This is an interesting book, because it can be read two ways: In one, it is a thorough critique of the ways in which scientists are in error when their findings conflict with Biblical truths. In the other, it is an education on the ways in which science can be made to appear in error. Since science demands that they may be wrong, the author’s work is half done already.

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Science and Religion starts with three-and-a-half pages of endorsements from a high school student and people with professional degrees such as lawyers, educators and engineers, and a PhD in fuel technology. There are none from biologists, archeologists, geologists, dendrochronologists (tree ring counters), physicists, or any of those the author takes to task. The book draws extensively on the ideas of Hugh Nibley, a scholar with close ties to the LDS Church and Melvin Cook, PhD who, interestingly, helped develop the Bazooka during World War II and the ammonium nitrate explosive still in use by industry and (talk about unintended consequences) Timothy McVeigh.

The author lists seven main disagreements between mainstream scientists and creation scientists; they include, of course, Noah’s flood, the sun remaining still and the lifespans of the ancients. These can be roughly attributed to disagreements about the scientific theory of Uniformatarianism versus the idea of Catastrophism necessary to the creationist’s view of the Earth’s history. Uniformatarianism holds that the processes that formed the features of the earth, like the Grand Canyon or the continents for instance, have been happening at roughly the same rate for millions of years. The creationists, who believe the earth has been around for a maximum of twelve thousand years, hold that catastrophes like the Great Flood, suddenly changed the face of the entire earth in about a year’s time. Plate tectonics – the theory that the continents are floating on the Earth’s mantle of molten rock – is replaced by the speculation that a comet passing close to the earth deposited large quantities of water in addition to the flood waters, and caused the continents to suddenly break apart from gravitational forces and move into their current configuration quickly, thus providing the force necessary to form features such as mountains.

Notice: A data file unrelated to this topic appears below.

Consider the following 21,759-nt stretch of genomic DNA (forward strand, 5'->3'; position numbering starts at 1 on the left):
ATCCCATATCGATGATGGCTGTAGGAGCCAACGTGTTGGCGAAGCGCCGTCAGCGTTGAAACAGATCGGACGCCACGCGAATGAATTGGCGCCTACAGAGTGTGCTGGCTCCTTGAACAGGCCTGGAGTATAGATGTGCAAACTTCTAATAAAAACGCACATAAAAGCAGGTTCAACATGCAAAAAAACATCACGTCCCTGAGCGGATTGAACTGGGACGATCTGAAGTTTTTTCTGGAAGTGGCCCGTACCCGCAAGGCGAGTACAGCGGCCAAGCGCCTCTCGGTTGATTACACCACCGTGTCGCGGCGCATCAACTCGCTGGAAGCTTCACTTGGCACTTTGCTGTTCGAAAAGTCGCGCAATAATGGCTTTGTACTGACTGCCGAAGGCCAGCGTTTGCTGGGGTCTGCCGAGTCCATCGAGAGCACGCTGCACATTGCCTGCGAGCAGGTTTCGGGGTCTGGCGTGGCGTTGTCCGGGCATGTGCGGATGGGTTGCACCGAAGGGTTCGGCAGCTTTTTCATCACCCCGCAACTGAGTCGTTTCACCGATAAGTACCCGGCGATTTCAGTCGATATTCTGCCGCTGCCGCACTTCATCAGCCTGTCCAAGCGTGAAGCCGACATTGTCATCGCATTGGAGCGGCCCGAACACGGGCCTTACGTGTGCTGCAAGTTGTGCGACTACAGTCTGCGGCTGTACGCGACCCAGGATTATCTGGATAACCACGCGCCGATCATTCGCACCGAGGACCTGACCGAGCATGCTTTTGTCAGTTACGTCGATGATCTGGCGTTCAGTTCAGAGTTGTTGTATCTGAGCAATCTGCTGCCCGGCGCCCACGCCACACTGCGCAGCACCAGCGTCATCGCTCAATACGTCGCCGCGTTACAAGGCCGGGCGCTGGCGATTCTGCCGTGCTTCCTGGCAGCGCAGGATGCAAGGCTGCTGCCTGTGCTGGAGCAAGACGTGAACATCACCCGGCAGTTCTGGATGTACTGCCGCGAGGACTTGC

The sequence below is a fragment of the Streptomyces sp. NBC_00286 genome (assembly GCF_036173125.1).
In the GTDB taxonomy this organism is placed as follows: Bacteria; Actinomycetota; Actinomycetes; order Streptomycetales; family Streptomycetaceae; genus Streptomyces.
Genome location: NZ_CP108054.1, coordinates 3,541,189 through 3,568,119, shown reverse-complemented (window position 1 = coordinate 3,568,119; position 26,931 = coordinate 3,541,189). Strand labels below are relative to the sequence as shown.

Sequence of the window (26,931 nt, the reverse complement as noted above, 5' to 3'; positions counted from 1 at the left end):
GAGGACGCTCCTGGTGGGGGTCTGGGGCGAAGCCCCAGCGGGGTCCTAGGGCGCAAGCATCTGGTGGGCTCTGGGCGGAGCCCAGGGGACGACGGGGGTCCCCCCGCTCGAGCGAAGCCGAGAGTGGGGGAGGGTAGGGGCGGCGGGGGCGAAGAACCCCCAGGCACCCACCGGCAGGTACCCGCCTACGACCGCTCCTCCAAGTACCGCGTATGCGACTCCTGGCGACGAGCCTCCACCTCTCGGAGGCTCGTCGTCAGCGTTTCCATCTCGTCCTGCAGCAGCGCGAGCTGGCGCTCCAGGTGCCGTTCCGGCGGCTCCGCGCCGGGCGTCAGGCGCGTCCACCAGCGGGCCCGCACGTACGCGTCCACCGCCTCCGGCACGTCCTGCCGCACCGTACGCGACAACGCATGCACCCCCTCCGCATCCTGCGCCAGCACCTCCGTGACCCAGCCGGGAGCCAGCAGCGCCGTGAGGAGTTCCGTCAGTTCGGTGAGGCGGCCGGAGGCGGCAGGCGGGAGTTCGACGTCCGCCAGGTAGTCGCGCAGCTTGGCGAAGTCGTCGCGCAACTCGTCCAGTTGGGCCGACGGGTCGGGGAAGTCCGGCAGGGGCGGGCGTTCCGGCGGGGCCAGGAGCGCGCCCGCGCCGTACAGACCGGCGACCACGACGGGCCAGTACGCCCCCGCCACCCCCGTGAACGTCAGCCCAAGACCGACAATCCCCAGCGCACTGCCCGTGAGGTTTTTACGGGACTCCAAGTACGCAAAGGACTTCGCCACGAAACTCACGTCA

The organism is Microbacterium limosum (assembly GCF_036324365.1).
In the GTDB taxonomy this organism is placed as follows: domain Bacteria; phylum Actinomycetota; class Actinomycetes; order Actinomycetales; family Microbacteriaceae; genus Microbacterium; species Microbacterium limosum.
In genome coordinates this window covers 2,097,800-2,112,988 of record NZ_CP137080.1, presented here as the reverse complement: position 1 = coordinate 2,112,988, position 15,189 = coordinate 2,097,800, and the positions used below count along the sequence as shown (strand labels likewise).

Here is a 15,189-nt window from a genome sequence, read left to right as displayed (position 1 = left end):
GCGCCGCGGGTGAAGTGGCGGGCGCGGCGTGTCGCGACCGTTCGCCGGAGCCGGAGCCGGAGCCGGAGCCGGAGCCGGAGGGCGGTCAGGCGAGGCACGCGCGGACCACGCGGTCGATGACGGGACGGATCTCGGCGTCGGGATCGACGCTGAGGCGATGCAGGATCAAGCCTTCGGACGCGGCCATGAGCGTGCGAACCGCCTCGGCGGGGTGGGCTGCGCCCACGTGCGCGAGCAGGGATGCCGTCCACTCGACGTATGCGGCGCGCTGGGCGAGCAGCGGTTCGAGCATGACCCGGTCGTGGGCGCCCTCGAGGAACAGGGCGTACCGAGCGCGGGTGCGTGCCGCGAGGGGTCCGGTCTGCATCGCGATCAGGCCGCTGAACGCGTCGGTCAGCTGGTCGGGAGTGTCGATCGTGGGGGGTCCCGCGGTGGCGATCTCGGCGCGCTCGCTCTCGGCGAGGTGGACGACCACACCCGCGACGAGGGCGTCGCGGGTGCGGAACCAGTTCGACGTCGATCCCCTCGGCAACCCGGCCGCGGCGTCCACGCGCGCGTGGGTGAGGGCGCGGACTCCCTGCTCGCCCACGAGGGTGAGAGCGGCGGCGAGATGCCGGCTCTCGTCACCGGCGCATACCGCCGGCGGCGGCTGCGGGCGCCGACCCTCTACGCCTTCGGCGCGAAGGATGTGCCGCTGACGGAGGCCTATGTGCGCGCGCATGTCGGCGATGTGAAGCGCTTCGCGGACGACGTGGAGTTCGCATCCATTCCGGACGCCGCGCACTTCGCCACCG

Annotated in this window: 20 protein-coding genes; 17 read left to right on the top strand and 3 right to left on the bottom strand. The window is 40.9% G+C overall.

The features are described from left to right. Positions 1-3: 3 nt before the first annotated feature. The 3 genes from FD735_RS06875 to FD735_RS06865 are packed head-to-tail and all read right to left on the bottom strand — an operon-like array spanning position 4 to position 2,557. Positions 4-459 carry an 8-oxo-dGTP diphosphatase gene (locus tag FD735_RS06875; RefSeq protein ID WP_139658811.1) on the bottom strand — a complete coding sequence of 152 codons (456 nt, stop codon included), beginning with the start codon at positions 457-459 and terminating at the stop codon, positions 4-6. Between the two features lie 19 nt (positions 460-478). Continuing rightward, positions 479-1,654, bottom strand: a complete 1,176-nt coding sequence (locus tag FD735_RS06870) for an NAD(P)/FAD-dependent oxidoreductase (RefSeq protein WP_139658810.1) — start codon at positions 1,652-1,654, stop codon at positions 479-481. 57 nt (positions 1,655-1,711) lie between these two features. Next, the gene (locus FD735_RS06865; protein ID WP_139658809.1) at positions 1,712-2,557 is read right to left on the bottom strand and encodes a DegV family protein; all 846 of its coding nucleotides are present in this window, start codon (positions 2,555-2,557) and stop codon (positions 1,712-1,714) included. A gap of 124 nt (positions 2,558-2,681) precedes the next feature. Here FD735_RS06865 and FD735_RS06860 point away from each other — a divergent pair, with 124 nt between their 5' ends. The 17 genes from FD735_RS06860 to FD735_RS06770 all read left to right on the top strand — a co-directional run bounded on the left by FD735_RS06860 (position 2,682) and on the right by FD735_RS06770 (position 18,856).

The book is well done, with copious footnotes, appendices, an index and a bibliography, however, the contents of the book are a little more problematic. I noticed pretty much throughout the entire book that phrases such as, “Some say,” or “ who can say which technique yields the most accurate results?” appear more than once. A hint: Their guys say these things. The thing that struck me hardest is the persistent theory of the author that the entire scientific community is a bunch of slipshod, self-aggrandizing charlatans who will do anything to deny Biblical inerrancy, but I think that shoe may actually be on the other foot.

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